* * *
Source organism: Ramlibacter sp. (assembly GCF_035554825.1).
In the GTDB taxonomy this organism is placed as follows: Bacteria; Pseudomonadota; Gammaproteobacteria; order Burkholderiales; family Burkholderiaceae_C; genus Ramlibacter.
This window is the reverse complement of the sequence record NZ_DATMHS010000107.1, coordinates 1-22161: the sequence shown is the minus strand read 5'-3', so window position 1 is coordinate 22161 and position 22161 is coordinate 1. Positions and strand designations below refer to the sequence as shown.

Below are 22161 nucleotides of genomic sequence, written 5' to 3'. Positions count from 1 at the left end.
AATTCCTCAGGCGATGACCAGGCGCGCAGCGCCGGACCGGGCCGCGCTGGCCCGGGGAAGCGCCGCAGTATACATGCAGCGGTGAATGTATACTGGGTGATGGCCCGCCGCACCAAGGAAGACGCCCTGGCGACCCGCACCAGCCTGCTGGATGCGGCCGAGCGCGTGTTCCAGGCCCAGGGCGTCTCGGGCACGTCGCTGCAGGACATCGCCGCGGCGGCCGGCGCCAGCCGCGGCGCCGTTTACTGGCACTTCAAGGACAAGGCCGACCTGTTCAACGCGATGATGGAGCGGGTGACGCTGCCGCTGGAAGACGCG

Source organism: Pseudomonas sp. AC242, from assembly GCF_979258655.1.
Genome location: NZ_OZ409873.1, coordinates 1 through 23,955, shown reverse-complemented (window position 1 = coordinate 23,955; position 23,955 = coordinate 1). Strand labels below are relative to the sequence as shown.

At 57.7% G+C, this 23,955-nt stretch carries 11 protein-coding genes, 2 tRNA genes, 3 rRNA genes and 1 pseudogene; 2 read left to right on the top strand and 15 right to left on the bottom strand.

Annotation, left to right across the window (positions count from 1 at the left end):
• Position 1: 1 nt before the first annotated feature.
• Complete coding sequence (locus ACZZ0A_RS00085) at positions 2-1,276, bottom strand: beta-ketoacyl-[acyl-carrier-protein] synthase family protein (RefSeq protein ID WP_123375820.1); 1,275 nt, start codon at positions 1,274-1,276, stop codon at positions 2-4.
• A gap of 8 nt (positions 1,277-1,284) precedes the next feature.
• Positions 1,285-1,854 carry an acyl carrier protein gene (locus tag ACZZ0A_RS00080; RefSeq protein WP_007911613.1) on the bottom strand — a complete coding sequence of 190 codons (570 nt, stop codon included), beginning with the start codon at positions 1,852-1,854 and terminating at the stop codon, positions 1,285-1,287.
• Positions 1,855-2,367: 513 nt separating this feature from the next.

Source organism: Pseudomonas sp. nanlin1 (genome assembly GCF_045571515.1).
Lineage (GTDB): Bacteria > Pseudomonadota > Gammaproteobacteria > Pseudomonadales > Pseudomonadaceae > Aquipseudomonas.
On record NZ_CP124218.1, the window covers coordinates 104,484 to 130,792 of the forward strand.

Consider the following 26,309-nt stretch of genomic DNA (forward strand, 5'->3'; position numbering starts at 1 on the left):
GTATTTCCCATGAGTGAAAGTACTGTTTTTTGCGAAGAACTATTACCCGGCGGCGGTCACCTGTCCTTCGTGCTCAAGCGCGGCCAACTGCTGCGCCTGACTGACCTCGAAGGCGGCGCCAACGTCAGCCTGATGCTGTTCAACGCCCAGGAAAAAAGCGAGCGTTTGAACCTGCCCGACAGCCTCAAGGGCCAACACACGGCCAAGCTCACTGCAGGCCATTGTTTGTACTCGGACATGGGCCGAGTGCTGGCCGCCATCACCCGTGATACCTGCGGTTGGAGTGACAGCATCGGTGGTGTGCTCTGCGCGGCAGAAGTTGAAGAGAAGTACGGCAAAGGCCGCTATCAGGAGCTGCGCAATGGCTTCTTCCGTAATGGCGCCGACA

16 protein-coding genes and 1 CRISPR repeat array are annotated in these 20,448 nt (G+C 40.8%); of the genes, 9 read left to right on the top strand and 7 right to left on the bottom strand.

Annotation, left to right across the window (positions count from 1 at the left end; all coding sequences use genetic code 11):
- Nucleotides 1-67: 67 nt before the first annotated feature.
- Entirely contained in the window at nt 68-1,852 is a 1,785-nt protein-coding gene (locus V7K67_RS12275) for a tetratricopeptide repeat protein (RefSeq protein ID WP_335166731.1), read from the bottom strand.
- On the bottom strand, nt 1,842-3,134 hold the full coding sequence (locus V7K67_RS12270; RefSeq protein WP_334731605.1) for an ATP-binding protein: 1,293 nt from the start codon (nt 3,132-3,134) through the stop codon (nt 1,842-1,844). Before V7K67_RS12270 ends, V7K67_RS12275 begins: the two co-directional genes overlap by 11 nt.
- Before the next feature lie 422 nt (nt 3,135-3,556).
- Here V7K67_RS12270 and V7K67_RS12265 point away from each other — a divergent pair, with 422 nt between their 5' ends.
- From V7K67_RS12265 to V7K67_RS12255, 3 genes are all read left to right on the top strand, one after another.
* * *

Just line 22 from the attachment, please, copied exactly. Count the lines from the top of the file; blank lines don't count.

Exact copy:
- Nucleotides 1-67: 67 nt before the first annotated feature.